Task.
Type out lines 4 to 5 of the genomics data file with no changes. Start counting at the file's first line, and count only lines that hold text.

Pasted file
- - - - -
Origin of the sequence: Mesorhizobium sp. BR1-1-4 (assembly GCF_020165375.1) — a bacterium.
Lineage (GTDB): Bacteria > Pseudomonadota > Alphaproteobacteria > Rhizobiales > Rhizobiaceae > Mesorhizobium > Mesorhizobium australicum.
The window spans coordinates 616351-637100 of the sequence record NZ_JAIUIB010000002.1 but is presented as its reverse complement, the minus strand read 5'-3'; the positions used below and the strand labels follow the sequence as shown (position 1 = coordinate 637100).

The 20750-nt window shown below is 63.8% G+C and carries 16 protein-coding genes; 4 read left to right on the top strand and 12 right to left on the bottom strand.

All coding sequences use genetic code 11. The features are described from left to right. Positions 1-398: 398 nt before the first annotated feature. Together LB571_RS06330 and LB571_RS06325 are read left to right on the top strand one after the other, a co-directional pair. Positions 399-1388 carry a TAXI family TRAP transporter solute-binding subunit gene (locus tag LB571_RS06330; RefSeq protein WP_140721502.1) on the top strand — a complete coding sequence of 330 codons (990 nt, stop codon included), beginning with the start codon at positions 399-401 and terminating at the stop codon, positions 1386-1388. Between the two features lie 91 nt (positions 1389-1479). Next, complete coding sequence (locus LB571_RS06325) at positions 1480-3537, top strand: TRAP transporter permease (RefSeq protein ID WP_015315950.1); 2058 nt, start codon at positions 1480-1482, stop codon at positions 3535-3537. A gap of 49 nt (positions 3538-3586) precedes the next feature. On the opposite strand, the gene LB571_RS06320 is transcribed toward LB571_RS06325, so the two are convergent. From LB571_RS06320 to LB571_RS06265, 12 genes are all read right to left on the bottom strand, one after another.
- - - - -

The 20750-nt window shown below is 63.8% G+C and carries 16 protein-coding genes; 4 read left to right on the top strand and 12 right to left on the bottom strand.

All coding sequences use genetic code 11. The features are described from left to right. Positions 1-398: 398 nt before the first annotated feature. Together LB571_RS06330 and LB571_RS06325 are read left to right on the top strand one after the other, a co-directional pair. Positions 399-1388 carry a TAXI family TRAP transporter solute-binding subunit gene (locus tag LB571_RS06330; RefSeq protein WP_140721502.1) on the top strand — a complete coding sequence of 330 codons (990 nt, stop codon included), beginning with the start codon at positions 399-401 and terminating at the stop codon, positions 1386-1388. Between the two features lie 91 nt (positions 1389-1479). Next, complete coding sequence (locus LB571_RS06325) at positions 1480-3537, top strand: TRAP transporter permease (RefSeq protein ID WP_015315950.1); 2058 nt, start codon at positions 1480-1482, stop codon at positions 3535-3537. A gap of 49 nt (positions 3538-3586) precedes the next feature. On the opposite strand, the gene LB571_RS06320 is transcribed toward LB571_RS06325, so the two are convergent. From LB571_RS06320 to LB571_RS06265, 12 genes are all read right to left on the bottom strand, one after another.